### The Convolution Property

The behavior of convolution under any of the three discussed transforms bears the name of the **convolution property**. When the following transforms exist

$x(t) \stackrel{\mathcal{F}}{\longleftrightarrow} X(j\omega), \quad (5)$

$h(t) \stackrel{\mathcal{F}}{\longleftrightarrow} H(j\omega), \quad (6)$

the transform of their convolution is the multiplication of their transforms [1, Eq. 4.56]

$x(t) \ast h(t) \stackrel{\mathcal{F}}{\longleftrightarrow} X(j\omega)H(j\omega). \quad (7)$

*Note: The same holds for the Fourier transform of discrete signals (not to be confused with the discrete Fourier transform). For details, see [2, p. 60].*

#### Proof

We can prove the convolution property by definining

$y(t) = x(t) \ast h(t) \quad (8)$

and deriving its Fourier transform

$Y(j\omega) = \mathcal{F}\{y(t)\} = \int \limits_{-\infty}^{\infty} y(t) e^{-j\omega t} dt \\ = \int \limits_{-\infty}^{\infty} (x \ast h)(t) e^{-j\omega t} dt \\ = \int \limits_{-\infty}^{\infty} \int \limits_{-\infty}^{\infty} x(\tau)h(t - \tau) e^{-j\omega t} dt d\tau\\ = \int \limits_{-\infty}^{\infty} x(\tau) e^{-j\omega \tau} \int \limits_{-\infty}^{\infty} h(t - \tau) e^{-j\omega (t-\tau)} dt d\tau\\ = \int \limits_{-\infty}^{\infty} x(\tau) e^{-j\omega \tau} H(j\omega) d\tau\\ = \int \limits_{-\infty}^{\infty} x(\tau) e^{-j\omega \tau} d\tau H(j\omega) \\ = X(j\omega) H(j\omega). \quad \Box$

#### Application

The convolution property of the Fourier transform has a number of practical applications, namely, it enables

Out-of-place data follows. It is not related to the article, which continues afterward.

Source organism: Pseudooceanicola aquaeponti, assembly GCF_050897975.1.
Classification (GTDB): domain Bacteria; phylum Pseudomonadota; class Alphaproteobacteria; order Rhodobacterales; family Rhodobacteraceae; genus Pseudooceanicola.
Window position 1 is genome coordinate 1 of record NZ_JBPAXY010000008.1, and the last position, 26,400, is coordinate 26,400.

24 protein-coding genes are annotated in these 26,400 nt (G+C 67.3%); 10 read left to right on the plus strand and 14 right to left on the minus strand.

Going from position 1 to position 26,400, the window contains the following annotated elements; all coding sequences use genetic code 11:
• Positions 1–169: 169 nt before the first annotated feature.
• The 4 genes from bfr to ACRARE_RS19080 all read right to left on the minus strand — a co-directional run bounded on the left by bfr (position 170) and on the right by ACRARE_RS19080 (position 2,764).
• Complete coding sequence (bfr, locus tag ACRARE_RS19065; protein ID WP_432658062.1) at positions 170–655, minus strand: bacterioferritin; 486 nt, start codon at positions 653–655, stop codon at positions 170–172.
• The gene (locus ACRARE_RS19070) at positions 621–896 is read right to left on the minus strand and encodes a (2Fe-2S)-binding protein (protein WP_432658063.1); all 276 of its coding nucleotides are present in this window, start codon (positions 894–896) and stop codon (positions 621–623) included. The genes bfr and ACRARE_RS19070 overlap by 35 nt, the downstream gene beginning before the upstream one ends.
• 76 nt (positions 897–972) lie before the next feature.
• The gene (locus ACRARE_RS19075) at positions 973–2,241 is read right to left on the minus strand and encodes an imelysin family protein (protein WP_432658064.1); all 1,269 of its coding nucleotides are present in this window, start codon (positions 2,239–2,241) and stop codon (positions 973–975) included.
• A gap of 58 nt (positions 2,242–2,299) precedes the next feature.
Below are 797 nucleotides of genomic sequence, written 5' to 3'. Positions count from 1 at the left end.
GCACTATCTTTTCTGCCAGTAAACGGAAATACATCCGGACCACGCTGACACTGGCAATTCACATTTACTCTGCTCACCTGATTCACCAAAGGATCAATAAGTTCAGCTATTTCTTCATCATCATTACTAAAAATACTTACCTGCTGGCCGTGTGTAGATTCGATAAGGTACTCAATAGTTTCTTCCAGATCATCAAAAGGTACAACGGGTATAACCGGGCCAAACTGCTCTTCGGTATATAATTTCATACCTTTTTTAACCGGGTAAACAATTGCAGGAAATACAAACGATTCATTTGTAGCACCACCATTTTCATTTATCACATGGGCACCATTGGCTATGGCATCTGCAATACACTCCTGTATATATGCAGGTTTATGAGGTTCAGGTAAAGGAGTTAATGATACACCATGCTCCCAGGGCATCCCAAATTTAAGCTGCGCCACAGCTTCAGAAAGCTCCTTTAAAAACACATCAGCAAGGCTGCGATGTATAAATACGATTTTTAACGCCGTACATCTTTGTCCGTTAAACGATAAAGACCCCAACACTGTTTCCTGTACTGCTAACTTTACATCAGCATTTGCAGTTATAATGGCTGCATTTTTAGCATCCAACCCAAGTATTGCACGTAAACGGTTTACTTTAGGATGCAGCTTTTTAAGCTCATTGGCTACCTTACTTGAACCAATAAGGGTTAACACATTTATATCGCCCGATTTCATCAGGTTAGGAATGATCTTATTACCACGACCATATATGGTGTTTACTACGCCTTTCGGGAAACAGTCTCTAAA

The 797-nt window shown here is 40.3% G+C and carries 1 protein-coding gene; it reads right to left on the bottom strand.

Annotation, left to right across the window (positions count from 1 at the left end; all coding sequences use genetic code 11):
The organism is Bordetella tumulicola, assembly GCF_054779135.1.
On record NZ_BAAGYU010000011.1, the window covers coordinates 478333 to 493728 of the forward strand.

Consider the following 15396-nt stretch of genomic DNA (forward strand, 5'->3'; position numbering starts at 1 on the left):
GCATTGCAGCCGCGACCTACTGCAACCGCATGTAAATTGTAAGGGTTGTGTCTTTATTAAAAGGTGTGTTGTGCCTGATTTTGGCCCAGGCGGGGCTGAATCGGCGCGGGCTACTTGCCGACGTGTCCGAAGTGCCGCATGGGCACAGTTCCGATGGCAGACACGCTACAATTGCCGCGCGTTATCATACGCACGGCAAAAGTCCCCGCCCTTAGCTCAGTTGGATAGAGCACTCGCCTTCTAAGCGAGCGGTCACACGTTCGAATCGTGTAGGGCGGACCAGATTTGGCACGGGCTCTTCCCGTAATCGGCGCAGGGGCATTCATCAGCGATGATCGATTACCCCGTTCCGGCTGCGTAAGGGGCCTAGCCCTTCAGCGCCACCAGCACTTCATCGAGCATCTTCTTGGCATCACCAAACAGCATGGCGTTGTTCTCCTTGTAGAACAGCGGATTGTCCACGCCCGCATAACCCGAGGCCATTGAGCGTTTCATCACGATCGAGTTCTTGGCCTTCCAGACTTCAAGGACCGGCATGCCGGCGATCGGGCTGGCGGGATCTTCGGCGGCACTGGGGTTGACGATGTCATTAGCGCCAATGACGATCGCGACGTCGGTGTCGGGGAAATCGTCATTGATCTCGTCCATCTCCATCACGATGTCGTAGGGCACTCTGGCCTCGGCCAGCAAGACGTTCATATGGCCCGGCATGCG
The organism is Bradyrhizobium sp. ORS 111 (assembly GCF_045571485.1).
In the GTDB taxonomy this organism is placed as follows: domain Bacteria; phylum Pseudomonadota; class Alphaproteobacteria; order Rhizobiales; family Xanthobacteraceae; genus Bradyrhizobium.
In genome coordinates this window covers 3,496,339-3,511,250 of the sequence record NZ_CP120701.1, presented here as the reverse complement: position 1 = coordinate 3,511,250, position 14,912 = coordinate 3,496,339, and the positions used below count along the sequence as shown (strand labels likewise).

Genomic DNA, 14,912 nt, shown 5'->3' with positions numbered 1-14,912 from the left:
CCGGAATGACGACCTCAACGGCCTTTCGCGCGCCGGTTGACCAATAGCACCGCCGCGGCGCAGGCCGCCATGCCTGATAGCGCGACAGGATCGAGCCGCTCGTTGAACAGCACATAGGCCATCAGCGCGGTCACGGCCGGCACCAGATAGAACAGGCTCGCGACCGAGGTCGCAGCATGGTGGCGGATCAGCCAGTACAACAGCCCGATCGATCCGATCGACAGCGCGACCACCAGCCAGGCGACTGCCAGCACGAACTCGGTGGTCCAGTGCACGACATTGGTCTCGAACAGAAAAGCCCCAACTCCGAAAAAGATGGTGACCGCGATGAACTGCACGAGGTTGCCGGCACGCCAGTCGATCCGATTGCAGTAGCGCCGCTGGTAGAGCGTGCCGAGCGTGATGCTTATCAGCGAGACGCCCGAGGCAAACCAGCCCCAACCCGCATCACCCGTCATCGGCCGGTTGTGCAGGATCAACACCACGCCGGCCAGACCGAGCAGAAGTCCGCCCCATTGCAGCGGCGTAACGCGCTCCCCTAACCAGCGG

- fast convolution algorithms,
- efficient implementations of various signal processing algorithms via frequency-domain filtering,
- deconvolution in the frequency domain,
- frequency-based filter design,
- cascaded systems analysis,
- further transform properties derivations.

Additionally, the convolution property makes the commutativity property from the previous article immediately obvious, as the multiplication operands $X(j\omega)$ and $H(j\omega)$ can be exchanged.

## Laplace transform

The Laplace transform is another frequently used transform even outside the field of engineering. For example, it plays an important role in solving differential equations.

The Laplace transform of $x(t)$ is defined as follows [1, Eq. 9.3]

$X(s) = \mathcal{L} \{x(t)\} = \int \limits_{-\infty}^{\infty} x(t) e^{-st} dt, \quad s \in \mathbb{C}, \quad (9)$

where $s$ is a complex-frequency variable. It is important to note that $X(s)$ may only exist for certain values of $s$. The region in the complex-frequency plane containing all values of $s$ for which the integral in Equation 9 converges is called the **region of convergence (ROC)** of the Laplace transform. In this article, I denote ROC of $X(s)$ by $R_X$. (Thus, in Equation 9 I should have written $s \in R_X$).

The relationship between $x(t)$ and $X(s)$ is denoted by

$x(t) \stackrel{\mathcal{L}}{\longleftrightarrow} X(s). \quad (10)$

### Convolution Property

When the following transforms exist

$x(t) \stackrel{\mathcal{L}}{\longleftrightarrow} X(s), \quad s \in R_X, \quad (11)$

$h(t) \stackrel{\mathcal{L}}{\longleftrightarrow} H(s), \quad s \in R_H, \quad (12)$

the Laplace transform of their convolution is the multiplication of their transforms [1, Eq. 9.95]

$x(t) \ast h(t) \stackrel{\mathcal{L}}{\longleftrightarrow} X(s)H(s), \quad s \in R_{XH}, \quad (13)$